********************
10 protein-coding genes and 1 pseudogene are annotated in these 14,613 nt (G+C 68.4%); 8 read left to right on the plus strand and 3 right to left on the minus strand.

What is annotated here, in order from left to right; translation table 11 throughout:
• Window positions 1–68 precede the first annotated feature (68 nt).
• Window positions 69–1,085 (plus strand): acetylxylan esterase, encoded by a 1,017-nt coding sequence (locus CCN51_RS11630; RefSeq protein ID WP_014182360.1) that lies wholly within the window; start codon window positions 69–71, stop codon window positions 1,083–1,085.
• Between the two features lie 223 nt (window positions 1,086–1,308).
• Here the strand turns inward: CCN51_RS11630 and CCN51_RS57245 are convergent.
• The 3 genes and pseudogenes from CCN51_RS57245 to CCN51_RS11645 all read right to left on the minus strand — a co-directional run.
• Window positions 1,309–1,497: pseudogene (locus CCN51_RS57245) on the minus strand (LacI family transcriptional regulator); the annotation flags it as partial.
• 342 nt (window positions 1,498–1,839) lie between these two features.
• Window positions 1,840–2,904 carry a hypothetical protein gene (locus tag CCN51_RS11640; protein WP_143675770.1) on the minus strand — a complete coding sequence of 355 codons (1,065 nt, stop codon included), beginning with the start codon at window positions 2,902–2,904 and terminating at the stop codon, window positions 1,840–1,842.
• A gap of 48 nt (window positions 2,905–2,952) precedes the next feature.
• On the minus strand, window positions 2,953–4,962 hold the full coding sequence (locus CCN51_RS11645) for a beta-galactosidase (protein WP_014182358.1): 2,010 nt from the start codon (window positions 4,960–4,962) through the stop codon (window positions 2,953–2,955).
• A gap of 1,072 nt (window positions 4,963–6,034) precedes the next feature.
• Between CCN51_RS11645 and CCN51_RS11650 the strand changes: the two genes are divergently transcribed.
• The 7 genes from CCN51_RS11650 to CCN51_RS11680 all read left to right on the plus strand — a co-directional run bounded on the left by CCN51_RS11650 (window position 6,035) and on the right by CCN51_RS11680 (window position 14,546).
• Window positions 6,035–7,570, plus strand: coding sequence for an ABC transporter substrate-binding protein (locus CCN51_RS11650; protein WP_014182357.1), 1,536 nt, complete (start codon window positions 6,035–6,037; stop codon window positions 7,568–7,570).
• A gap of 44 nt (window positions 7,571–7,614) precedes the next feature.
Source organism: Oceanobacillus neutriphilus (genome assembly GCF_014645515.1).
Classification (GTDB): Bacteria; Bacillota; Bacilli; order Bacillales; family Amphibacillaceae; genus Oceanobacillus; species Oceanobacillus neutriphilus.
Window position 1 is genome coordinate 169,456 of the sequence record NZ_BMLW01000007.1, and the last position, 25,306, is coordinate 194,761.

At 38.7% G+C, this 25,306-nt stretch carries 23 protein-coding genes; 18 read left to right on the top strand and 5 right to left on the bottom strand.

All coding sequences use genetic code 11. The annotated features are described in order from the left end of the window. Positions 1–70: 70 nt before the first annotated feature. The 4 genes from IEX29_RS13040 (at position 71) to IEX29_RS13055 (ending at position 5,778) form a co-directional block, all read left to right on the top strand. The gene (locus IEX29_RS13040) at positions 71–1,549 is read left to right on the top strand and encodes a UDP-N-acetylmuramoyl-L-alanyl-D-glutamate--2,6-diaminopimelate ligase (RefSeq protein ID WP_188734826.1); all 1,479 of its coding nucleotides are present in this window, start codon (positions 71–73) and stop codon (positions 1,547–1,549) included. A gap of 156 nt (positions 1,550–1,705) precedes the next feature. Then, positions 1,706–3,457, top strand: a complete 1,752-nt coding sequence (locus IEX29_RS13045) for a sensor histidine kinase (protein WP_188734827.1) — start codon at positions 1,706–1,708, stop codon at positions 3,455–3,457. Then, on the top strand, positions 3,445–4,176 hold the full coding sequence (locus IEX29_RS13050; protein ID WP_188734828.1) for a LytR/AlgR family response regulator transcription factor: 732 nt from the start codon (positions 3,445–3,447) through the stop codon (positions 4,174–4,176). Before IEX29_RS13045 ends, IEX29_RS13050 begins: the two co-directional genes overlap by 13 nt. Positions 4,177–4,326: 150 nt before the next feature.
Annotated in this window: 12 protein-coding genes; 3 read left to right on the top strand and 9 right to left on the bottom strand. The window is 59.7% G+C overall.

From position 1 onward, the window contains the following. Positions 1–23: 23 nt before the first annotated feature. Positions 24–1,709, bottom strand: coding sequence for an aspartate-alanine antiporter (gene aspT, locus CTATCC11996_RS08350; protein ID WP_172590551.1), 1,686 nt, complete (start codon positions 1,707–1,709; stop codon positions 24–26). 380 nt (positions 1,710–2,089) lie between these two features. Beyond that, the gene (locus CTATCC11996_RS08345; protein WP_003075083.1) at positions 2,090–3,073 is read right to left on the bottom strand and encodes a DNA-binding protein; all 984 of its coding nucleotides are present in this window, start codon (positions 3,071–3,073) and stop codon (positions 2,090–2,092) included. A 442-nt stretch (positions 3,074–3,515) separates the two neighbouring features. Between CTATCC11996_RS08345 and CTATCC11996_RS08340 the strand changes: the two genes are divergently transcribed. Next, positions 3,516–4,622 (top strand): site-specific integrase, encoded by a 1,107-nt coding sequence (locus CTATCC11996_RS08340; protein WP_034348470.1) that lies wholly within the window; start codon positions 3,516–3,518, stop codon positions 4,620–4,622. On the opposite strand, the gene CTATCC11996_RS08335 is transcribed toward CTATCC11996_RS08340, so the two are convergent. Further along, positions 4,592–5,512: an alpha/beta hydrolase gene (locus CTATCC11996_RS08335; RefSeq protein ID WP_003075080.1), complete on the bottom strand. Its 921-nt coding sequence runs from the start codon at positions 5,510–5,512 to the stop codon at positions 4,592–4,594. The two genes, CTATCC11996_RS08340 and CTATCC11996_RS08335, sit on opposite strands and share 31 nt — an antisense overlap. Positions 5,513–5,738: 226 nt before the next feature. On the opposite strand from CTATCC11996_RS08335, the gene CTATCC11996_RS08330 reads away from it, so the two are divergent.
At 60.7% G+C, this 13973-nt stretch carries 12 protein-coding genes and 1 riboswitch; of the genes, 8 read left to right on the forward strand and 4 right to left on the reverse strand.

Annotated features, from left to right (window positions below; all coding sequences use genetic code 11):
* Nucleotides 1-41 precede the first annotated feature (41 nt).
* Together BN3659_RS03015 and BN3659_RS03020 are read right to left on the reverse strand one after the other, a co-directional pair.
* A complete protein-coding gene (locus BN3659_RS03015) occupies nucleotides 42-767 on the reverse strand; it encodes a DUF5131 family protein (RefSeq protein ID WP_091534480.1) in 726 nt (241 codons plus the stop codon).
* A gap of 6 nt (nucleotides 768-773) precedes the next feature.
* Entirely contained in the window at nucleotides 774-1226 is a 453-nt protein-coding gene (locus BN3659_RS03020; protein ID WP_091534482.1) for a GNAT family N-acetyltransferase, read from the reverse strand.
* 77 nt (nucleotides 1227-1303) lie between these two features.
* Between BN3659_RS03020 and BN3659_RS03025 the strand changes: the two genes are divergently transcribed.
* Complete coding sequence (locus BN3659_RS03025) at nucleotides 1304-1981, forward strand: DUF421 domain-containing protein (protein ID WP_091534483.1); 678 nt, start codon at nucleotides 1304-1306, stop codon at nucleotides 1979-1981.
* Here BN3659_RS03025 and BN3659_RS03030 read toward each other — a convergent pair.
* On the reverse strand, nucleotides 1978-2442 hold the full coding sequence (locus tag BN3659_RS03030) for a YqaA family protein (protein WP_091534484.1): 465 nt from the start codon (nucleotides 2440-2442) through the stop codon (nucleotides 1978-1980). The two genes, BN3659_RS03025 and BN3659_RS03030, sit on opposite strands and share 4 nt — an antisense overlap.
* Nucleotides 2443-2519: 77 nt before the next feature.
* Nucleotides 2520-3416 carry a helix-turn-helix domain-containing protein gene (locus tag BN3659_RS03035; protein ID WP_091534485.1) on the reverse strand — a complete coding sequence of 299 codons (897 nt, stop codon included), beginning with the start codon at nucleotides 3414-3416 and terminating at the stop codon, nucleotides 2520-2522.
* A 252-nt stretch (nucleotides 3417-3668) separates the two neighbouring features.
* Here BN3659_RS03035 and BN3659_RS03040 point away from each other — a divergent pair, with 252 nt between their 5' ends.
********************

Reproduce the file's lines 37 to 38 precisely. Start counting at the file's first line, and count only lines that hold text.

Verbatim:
* Nucleotides 2443-2519: 77 nt before the next feature.
* Nucleotides 2520-3416 carry a helix-turn-helix domain-containing protein gene (locus tag BN3659_RS03035; protein ID WP_091534485.1) on the reverse strand — a complete coding sequence of 299 codons (897 nt, stop codon included), beginning with the start codon at nucleotides 3414-3416 and terminating at the stop codon, nucleotides 2520-2522.